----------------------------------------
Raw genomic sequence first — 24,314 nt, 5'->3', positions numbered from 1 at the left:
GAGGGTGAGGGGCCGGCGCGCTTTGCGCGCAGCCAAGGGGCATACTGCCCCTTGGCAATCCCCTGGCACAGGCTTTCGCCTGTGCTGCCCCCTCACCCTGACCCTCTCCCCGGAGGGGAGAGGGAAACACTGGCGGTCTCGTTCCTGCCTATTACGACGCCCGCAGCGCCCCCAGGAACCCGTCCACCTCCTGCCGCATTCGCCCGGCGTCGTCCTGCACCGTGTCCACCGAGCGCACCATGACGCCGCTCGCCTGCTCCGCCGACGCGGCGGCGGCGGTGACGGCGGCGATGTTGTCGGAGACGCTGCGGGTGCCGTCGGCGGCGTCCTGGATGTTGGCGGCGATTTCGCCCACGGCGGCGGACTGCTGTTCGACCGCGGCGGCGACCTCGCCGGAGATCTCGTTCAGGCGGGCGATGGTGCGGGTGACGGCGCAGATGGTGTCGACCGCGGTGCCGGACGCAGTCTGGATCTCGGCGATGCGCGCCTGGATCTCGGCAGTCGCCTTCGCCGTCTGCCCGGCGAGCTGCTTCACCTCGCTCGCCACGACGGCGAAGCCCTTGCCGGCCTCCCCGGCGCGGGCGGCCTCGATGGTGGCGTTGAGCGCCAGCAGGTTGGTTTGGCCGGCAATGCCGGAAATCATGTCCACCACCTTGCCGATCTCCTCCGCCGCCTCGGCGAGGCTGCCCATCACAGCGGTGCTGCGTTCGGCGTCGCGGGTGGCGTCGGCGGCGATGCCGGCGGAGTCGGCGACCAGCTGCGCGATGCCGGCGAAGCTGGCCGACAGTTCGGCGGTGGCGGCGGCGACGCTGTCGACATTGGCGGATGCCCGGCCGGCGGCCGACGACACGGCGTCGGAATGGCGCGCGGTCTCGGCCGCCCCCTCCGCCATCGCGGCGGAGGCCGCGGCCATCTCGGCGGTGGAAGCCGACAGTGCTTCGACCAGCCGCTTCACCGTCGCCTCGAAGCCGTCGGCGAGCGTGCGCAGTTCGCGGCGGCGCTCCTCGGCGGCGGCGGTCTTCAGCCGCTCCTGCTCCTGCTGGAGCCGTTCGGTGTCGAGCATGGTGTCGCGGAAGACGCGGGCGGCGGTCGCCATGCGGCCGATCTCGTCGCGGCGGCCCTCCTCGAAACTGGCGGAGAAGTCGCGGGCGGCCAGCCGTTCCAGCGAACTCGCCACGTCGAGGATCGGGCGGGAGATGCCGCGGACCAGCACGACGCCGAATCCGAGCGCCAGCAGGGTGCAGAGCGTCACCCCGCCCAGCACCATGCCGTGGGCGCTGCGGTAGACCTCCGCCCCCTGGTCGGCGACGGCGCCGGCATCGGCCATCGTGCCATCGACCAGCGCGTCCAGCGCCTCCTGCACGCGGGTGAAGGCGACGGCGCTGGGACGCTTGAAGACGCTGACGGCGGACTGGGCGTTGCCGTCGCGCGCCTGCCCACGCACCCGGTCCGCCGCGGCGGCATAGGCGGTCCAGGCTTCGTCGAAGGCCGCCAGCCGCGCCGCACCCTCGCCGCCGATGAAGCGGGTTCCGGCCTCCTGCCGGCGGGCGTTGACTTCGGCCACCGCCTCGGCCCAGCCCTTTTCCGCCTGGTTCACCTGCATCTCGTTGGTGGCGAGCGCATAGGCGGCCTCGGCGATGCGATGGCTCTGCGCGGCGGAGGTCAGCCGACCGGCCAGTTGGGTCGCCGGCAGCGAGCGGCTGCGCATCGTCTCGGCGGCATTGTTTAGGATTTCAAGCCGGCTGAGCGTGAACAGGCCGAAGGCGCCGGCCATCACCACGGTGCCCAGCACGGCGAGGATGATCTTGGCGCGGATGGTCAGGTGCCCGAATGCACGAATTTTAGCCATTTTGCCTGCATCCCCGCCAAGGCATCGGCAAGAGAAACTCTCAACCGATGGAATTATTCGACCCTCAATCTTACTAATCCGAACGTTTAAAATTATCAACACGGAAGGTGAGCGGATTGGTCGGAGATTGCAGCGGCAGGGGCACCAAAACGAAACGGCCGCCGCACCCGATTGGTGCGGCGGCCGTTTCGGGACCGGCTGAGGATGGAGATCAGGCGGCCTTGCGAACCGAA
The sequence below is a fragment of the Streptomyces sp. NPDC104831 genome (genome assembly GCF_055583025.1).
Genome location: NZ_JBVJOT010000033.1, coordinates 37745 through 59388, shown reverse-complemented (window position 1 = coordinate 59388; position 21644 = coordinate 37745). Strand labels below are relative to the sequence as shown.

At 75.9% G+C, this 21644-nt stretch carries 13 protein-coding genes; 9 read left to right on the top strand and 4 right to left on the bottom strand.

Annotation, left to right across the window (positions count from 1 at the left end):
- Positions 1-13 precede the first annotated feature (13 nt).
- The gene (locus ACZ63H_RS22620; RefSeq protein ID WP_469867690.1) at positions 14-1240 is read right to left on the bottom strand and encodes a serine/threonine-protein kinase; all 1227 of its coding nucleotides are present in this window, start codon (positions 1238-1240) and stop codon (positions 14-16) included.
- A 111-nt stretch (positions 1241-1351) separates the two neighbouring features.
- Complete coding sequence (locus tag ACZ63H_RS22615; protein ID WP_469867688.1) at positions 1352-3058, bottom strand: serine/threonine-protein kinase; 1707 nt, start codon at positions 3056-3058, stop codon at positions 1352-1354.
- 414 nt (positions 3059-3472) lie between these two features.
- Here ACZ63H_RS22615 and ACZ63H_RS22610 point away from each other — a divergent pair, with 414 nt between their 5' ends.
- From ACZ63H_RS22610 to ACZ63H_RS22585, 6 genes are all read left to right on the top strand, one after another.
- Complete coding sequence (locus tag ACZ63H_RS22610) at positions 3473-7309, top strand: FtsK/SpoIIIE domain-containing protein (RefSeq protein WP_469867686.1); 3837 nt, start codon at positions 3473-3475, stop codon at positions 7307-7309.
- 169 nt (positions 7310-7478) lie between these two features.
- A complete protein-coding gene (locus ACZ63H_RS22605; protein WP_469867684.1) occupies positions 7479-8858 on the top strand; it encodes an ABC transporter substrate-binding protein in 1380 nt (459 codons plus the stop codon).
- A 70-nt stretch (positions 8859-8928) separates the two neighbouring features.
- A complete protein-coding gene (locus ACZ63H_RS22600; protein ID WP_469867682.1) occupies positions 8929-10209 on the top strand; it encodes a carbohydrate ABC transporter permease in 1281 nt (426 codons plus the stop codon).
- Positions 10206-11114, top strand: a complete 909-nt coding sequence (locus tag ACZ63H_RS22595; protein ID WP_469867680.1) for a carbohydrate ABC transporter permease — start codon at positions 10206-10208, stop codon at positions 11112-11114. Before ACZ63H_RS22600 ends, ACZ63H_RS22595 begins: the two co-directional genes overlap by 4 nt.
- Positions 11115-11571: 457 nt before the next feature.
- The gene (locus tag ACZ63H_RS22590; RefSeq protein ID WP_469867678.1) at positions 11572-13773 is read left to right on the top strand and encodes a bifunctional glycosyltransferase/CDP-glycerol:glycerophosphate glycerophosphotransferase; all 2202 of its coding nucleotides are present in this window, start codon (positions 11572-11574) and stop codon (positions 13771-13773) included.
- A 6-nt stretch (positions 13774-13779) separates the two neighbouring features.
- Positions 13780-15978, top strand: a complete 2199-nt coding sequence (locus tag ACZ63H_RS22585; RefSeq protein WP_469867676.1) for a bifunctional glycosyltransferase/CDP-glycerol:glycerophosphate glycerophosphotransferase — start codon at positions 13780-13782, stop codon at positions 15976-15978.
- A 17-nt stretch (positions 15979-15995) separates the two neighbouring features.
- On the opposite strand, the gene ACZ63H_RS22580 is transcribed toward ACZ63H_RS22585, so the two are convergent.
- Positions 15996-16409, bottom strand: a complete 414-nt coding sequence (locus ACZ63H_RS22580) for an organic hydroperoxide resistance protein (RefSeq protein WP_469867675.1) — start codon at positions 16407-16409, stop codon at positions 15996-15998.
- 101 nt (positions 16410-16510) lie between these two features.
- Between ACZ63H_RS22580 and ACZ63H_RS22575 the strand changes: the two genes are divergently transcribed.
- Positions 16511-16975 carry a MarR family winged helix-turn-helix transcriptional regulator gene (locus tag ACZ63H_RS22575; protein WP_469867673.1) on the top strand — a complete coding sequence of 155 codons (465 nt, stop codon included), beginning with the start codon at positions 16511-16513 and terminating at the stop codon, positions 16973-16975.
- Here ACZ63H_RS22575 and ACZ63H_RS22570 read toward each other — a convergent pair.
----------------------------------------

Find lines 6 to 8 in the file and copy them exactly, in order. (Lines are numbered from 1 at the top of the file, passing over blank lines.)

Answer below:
Annotation, left to right across the window (positions count from 1 at the left end):
- Positions 1-13 precede the first annotated feature (13 nt).
- The gene (locus ACZ63H_RS22620; RefSeq protein ID WP_469867690.1) at positions 14-1240 is read right to left on the bottom strand and encodes a serine/threonine-protein kinase; all 1227 of its coding nucleotides are present in this window, start codon (positions 1238-1240) and stop codon (positions 14-16) included.